Today’s Solutions: December 01, 2021

The Center for Disease Control and Prevention conducted a study, called Defining Powerhouse Fruits and Vegetables: A Nutrient Density Approach, that examined and ranked 47 fruits and vegetables– only 41 made it on the list. The rankings were based on how nutritious each food is. The study looked at Powerhouse Fruits and Vegetables (PFVs), which are defined as the foods that do the most to reduce the risk of developing a chronic disease. Some of the nutrients the study measured include iron, riboflavin, and vitamins B12, B6, and K. Below are the top 4 most nutrient rich foods from the study. Click here to view a copy of the study from the Center for Disease Control and Prevention.

WatercressWatercress– If you’re looking to pack your body full of the most nutrients possible then you should stock up on watercress. Watercress is the only PFV that scored a perfect 100 and rightfully so. Watercress is full of iron, calcium, iodine, and folic acid. It also has lots of vitamins C and A.

chinese cabbageChinese cabbage– With a nutrient density score of 91.99 Chinese cabbage comes in at a close 2nd. This leafy green is stuffed with high levels of vitamins A and C, calcium, iron, and magnesium.

ChardChard– Chard has little bits of just about every important vitamin and mineral, which is why it received a nutrient density score of 89.27. A little bitter at times, chard has lots of vitamins including A, B2, B6, C, E, and K. Some trace minerals Chard contains are calcium, iron, manganese, potassium, and zinc

 

 

 

 

 

Beet Greens

Beet greens– If you’re cutting the tops off your beets and throwing them in the compost– then good on you for composting, but you are missing out on some amazing nutrients! A great source of dietary fiber, beet greens also have thiamin, magnesium, calcium, iron, and potassium, as well as vitamins A, C, E, K, and B6. Beet greens received a nutrient density score of 87.08.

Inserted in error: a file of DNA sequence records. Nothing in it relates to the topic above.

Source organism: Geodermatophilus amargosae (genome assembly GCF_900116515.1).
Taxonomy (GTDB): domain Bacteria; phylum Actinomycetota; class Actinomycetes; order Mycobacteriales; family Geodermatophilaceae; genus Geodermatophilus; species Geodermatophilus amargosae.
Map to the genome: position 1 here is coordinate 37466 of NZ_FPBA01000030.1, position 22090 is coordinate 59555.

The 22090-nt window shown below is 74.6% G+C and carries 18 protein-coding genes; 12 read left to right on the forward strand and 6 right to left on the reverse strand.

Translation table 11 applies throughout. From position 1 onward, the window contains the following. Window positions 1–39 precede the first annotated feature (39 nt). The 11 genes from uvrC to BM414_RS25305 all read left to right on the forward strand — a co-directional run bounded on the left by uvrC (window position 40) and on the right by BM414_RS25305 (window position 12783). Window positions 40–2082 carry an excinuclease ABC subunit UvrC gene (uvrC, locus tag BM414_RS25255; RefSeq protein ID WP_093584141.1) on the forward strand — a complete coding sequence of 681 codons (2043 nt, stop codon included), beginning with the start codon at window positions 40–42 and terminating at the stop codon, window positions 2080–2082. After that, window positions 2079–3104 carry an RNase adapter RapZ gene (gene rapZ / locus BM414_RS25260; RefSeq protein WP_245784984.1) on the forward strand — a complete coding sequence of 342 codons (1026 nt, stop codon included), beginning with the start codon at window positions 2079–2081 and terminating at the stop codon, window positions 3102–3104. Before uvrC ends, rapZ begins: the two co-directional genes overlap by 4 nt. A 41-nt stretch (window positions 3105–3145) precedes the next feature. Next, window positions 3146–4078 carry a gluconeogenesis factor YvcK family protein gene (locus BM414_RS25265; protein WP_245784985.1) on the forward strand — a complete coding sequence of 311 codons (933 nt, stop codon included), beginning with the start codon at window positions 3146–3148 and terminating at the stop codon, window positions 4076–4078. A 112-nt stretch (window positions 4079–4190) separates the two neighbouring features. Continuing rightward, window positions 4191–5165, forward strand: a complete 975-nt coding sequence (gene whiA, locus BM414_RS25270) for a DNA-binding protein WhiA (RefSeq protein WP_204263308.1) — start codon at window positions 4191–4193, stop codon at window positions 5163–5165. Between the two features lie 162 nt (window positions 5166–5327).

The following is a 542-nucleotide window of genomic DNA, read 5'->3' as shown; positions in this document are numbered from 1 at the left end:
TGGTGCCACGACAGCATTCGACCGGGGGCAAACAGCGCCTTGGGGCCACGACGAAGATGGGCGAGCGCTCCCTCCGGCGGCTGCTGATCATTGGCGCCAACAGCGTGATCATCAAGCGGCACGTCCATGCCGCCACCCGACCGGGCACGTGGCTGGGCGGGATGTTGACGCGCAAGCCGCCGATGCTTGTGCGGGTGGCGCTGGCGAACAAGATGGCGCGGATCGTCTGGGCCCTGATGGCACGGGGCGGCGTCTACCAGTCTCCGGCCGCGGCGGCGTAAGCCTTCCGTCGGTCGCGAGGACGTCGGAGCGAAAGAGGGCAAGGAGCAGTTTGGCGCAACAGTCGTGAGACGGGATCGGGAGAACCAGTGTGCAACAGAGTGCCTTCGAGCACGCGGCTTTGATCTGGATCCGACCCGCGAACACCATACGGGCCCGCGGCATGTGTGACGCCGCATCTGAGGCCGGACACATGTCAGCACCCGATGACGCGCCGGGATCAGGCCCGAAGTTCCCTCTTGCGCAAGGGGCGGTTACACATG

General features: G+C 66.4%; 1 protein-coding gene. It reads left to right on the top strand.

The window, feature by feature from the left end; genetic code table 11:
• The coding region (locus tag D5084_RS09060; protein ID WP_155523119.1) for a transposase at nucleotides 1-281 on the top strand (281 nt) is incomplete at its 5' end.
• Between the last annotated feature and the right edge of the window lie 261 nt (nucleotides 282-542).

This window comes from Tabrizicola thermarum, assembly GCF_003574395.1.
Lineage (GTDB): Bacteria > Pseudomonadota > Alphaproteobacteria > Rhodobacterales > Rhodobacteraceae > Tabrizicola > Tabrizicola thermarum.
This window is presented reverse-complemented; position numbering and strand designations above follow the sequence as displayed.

Print this article
More of Today's Solutions

Online mushroom hotline puts the power of crowdsourcing in poison control

Ninety nine percent of mushrooms are non-toxic, but the one percent which are can have fatal consequences if accidentally ingested. For people with pets or young children, a seemingly harmless patch of fungi in the ... Read More

30 White rhinos make record journey to Akagera national park

White rhinos are classified as near threatened, with numbers dropping due to poaching. In a bid to improve the outlook for the species, 30 of these giant animals recently made the journey from South Africa ... Read More

This cutting edge camera is the size of a grain of salt

Micro-cameras are used in virtually all industries. In the medical field, these tiny cameras have helped facilitate less invasive medical imaging practices and improved robotic surgical tools. Structures of molecules and neural pathways have been ... Read More

Research shows gestures take the guesswork out of learning a new language

It’s common knowledge that picking up a new language is easier as a child, while your brain is still flexible—but learning a foreign tongue as an adult is another story. Well, according to new research, ... Read More

This impact-absorbing technology will save lives (and traffic poles)

Crashing a vehicle is already a traumatizing and possibly fatal accident, but if the object that the vehicle collides into is a rigid street light pole that snaps off its base due to the impact, ... Read More

New York City opens the country’s first safe injection site

Harm reduction strategies are gaining traction as a more effective way to quell the ever-growing opioid crisis. These strategies, like making clean needle exchanges available and decriminalizing drug possession, understand that criminalization alone will not ... Read More